Other immunomodulatory approaches are being evaluated as well. One study looking at sirolimus in 19 patients found that 3 achieved either a major or a minor hematologic response, but 25 mg temsirolimus per week was associated with considerable toxicity and no benefit in elderly patients with MDS. In another study, transfusion independence was achieved by 3 of 9 low-risk patients with MDS treated with mycophenolate mofetil. Tumor growth factor-beta receptor 1 kinase and IRAK1, an immune-modulating kinase, have been identified as potential therapeutic targets within in vitro studies.
Of note, programmed death 1 (PD-1) signaling may be involved in MDS pathogenesis and may play a role in resistance mechanisms to hypomethylating agents, “thus suggesting its possible therapeutic targeting in order to overcome such a resistance,” Dr Fozza stated in the review.
Vaccination is a relatively novel treatment approach, and research has been limited. The Wilms tumor gene product 1 (WT1)-peptide vaccination, which has been more widely assessed in patients with acute myeloid leukemia, was evaluated in a cohort of WT1-expressing patients with MDS that included 2 patients with refractory anemia with excess of blasts (RAEB). Both treated patients demonstrated a major neutrophil response that was detectable within 4 weeks of treatment initiation and continued until disease progression. In addition to the clinical results, patients showed a decline in WT1 mRNA levels and an increase of WT1-tetramer T cells in both peripheral blood and bone marrow.
More recently, 2 patients with high-risk MDS were vaccinated with a mixture of peptides derived from the WT1 protein, and 1 patient achieved a prolonged decrease in transfusion dependence. In another cohort of patients, a high-dose RHAMM-R3 peptide vaccination induced specific immunological responses, reduced leukemic blasts, and improved peripheral blood counts.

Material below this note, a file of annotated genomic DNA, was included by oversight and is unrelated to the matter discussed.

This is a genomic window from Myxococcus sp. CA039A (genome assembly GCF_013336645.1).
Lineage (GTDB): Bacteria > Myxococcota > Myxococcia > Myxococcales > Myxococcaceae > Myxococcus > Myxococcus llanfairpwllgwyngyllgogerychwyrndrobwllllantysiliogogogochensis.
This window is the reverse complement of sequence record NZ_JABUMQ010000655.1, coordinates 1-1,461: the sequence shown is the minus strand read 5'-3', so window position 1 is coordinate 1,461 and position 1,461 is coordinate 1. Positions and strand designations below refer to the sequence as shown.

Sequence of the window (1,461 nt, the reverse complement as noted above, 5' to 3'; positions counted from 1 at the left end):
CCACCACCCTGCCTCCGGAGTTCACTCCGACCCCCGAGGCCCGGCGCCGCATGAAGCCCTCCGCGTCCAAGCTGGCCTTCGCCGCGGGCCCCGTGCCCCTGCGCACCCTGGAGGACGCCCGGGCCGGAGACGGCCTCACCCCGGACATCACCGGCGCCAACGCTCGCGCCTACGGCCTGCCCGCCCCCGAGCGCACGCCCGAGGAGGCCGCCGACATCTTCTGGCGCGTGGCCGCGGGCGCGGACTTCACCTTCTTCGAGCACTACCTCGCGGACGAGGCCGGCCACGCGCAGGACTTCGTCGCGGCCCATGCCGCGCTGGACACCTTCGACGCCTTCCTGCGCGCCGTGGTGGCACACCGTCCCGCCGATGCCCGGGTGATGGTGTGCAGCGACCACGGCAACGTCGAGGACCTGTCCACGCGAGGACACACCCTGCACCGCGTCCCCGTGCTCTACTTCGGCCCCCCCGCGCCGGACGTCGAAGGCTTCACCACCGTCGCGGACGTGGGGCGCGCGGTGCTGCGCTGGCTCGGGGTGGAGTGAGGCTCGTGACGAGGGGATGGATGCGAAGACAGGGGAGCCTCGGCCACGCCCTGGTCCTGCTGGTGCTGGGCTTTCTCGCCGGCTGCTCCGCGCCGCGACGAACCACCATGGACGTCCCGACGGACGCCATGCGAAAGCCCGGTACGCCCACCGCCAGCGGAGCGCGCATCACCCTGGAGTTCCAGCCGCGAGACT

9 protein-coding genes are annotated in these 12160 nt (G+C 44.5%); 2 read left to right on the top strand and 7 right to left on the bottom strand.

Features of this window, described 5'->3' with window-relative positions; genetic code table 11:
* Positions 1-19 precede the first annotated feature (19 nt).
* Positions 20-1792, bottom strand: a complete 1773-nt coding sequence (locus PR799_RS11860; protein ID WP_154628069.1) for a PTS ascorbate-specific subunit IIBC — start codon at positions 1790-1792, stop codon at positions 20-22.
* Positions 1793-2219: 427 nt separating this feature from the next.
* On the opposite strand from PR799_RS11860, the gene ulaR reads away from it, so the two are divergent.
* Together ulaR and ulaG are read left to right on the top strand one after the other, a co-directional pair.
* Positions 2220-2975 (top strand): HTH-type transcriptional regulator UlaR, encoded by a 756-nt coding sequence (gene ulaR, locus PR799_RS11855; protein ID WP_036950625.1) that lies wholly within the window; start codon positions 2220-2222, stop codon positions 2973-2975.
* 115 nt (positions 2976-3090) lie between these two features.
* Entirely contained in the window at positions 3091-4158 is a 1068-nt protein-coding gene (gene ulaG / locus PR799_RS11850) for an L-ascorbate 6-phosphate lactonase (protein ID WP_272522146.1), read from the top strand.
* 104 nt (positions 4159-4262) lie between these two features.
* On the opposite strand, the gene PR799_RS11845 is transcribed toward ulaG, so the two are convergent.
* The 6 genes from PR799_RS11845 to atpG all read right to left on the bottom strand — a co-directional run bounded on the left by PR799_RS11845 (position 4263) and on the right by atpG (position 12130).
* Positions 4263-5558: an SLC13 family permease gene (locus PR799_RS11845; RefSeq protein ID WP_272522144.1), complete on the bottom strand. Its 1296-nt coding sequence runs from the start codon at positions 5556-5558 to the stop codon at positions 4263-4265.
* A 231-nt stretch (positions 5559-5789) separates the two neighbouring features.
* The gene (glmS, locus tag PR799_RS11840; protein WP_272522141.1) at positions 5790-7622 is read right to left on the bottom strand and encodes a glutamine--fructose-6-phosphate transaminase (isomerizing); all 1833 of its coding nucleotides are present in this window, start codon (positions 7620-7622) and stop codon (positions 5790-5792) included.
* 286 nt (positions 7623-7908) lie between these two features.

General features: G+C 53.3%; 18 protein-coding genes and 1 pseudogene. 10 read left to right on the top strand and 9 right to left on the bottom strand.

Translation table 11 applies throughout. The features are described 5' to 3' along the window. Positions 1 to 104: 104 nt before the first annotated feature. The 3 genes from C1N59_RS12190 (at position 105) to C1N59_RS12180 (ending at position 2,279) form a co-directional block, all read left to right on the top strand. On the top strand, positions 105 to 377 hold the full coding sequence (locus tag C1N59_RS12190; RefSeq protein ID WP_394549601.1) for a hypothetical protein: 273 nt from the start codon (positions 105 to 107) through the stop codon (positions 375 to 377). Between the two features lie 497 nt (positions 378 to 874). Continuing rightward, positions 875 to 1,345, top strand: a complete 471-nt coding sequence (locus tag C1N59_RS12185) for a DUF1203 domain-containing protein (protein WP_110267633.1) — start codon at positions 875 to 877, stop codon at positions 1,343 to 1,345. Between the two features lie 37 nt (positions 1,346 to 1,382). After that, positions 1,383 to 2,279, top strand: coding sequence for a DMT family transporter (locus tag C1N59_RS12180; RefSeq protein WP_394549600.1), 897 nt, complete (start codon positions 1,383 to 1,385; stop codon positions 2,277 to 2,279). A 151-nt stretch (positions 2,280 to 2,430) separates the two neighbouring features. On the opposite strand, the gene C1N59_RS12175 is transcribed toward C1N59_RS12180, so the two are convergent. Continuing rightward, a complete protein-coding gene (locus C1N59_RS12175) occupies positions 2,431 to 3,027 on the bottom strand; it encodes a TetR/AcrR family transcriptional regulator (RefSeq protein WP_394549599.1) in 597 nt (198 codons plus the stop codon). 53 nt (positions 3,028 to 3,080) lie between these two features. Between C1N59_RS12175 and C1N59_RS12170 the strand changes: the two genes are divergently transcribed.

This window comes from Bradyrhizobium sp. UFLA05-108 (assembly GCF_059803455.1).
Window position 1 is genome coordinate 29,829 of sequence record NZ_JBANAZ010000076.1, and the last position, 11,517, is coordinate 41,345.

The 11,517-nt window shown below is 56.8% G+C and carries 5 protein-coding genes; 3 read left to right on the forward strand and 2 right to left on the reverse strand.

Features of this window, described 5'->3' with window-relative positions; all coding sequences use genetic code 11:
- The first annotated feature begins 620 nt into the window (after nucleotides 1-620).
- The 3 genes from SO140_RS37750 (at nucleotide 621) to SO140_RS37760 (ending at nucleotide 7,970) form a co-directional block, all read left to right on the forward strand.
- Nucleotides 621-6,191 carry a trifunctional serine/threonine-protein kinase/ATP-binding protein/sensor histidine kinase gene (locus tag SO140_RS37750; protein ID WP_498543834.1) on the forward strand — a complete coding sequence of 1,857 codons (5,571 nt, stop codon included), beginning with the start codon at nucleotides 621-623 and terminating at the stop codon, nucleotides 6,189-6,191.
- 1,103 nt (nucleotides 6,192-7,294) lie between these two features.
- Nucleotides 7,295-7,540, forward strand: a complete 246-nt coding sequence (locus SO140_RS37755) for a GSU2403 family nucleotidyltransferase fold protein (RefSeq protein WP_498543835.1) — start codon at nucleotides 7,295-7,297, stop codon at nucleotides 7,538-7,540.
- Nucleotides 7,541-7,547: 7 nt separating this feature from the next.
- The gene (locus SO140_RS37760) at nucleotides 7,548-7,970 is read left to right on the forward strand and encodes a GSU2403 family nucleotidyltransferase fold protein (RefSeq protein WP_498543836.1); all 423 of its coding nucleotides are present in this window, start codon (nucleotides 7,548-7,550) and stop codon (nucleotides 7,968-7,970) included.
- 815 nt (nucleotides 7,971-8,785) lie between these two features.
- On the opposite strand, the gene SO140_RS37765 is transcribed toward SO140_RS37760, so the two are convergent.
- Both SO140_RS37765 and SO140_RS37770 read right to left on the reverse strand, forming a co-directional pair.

Nonmyeloablative Hematopoietic Stem Cell Transplant
Reduced-intensity conditioning allogeneic hematopoietic stem cell transplantation (HSCT) has been evaluated in MDS, with varying results. Despite this, HSCT remains the only curative approach available for these patients. One retrospective study included 43 patients with MDS or AML arising from MDS. The 2-year overall survival, disease-free survival, relapse rate, and transplant-related mortality were 53%, 51%, 16%, and 35%, respectively; grade 2 to 4 acute graft-versus-host disease was observed in 63% of the cohort. Although no significant survival difference was observed between sibling donor and matched unrelated donor HSCT, the relapse rate was higher among sibling donor recipients (38% vs 7%).
Another study with 128 patients, 40 of whom received azacitidine prior to transplant, showed a 3-year overall survival of 53%, relapse-free survival of 37%, cumulative incidence of relapse of 35%, and nonrelapse mortality of 20% for the azacitidine cohort. For patients who didn’t receive azacitidine, these values were 53%, 42%, 36%, and 23%, respectively.
“Considering a good fraction of subjects with MDS are still candidates for therapeutic approaches that are able to modify the disease history only marginally, as well as the unequivocal role of immune mechanisms in the pathogenesis of these disorders, we suggest that a strategy based on retuning the immune system [should] be further exploited in this clinical setting,” Dr Fozza concluded.
1. Fozza C. Retuning the immune system in myelodysplastic syndromes: from immunomodulatory approaches to vaccination strategies and non myeloablative hemopoietic cell transplant [published online November 16, 2018]. Crit Rev Oncol Hemat. doi:10.1016/j.critrevonc.2018.11.001